Those who fail, blame their teachers for making their lives difficult, and thus their failures. Same with judges: when they offer judgment, those against whom they exercise justice call them “corrupt” because they are dissatisfied. Those to whom they offer justice rejoice but often do not appreciate the mental and psychological tolls it takes on the magister. It is often not imagined what a judge goes through, the agony of choice, the moral anguish, the depth of self-mutilation it takes when a judge has to sit on the throne of judgment to condemn another man to death, and order that a life be taken, and sign the warrant of that judgement that ends that life, even if that life has been expended in crime.
A friend of mine once told me, how his father, then a well-known judge, would pace his study all night, before writing his judgement, particularly if his judgment involved a capital punishment. Sometimes judges recuse themselves from a case if they feel themselves too close to its process. It requires fearlessness and a depth of insight, an equanimity, the kind impossible for narcissists and self-indulgent men to be that kind of judge. It takes great character for a judge to recuse himself from a case of which he feels conflicted. It is great honesty for a judge to understand the limitations of his own learning, and thus depend on his research assistants or interns to riffle through case files to dredge out precedents that might enable him/her come to fair justice.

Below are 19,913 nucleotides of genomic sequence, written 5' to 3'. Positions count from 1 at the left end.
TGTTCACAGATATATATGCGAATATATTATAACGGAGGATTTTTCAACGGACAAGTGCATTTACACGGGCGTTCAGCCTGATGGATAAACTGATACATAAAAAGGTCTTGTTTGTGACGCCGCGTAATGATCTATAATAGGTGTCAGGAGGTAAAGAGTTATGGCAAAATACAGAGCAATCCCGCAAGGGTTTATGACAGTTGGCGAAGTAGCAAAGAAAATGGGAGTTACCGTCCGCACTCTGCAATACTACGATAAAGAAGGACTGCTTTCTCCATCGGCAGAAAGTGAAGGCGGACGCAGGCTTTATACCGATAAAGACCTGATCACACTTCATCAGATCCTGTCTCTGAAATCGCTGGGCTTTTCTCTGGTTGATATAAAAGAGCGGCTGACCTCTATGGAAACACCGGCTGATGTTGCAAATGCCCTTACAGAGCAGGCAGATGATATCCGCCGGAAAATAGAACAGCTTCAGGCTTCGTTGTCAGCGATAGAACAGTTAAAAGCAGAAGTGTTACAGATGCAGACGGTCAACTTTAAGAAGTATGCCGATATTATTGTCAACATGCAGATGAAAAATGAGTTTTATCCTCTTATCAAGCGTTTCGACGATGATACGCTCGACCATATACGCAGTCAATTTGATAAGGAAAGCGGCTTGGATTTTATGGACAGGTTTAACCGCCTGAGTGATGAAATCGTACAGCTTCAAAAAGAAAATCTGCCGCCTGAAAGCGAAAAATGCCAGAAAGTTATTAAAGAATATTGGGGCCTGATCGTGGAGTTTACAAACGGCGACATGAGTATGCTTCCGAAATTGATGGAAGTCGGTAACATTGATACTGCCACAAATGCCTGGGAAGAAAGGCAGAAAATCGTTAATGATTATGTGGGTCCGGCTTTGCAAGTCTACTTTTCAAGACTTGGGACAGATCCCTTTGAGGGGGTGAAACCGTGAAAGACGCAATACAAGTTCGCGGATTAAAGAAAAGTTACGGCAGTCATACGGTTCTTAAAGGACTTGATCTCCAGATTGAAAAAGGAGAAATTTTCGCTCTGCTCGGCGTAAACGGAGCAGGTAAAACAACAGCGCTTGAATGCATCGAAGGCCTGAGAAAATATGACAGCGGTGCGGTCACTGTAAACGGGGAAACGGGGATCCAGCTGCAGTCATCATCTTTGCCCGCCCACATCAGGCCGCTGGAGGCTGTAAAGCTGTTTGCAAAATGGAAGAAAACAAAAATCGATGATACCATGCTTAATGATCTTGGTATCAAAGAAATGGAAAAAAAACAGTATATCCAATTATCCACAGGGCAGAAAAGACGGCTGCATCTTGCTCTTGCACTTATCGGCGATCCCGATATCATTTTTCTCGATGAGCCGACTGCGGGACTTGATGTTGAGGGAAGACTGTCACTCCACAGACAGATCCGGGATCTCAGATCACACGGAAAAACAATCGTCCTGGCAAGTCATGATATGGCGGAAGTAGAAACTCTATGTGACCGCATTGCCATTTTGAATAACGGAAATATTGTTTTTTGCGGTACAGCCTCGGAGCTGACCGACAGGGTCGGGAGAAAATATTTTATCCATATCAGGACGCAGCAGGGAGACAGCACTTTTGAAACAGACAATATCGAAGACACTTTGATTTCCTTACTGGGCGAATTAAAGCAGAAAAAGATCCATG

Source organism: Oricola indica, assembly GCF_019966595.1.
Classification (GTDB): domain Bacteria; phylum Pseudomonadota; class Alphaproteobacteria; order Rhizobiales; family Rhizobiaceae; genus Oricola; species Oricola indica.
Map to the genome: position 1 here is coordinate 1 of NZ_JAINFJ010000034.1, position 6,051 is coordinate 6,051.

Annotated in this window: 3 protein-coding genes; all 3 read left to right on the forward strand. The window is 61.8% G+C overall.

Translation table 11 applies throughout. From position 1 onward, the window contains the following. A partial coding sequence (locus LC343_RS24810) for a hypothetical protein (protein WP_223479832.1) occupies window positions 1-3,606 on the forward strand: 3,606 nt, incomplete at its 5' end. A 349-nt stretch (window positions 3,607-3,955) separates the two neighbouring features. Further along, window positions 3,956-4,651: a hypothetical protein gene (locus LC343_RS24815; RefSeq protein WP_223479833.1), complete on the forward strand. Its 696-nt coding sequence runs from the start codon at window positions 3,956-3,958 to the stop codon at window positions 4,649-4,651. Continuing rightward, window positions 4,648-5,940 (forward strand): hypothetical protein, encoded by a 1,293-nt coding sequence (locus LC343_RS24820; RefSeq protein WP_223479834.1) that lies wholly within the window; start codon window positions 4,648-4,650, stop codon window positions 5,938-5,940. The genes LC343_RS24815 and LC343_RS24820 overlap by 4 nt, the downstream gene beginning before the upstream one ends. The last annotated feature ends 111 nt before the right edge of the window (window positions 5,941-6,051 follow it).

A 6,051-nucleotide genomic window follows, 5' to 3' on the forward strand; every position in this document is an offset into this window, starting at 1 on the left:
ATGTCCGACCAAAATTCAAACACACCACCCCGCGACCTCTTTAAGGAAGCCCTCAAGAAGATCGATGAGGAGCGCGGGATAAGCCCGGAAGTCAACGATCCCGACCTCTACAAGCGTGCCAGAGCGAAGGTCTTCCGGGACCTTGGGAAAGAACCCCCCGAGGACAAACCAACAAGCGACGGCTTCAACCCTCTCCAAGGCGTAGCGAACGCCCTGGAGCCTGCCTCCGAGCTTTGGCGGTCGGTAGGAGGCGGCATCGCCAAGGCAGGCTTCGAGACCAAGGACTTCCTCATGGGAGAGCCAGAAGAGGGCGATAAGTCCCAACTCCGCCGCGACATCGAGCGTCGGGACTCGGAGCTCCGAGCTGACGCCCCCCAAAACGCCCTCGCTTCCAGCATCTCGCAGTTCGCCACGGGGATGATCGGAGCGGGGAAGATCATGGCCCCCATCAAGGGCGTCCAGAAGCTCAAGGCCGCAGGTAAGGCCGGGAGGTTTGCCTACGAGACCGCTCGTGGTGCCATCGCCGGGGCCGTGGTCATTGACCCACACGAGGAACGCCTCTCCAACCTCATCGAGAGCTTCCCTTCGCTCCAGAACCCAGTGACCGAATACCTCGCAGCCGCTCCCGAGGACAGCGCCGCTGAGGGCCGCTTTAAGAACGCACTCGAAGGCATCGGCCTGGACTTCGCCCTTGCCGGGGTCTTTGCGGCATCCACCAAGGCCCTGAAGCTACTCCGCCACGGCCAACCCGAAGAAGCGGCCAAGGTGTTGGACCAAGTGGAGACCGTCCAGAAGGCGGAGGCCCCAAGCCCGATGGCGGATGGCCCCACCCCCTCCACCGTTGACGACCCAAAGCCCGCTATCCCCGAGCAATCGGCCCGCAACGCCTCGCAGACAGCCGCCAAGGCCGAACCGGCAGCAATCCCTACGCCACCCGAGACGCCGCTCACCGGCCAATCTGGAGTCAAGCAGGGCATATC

And justice must be fair, not depredatory or costly. True judgement heals. It is not recriminatory. Indeed justice is so difficult to achieve that what true men of high consciousness seek is compassionate justice. Measure for measure is an illusion. The best judges are pragmatists. They look at the facts of the case, and examine the social as well as legal benefits inside case law, and come as close within the construction of the law as possible to deliver judgement. There are two kinds of judges – the conservative, rigid constructionist judges, often called “textualists” in legal philosophy or jurisprudence, who follow the strict interpretation of the constitution. These judges stand more often on the principle of stare decisis, the idea of precedent inherent in the original text of the law.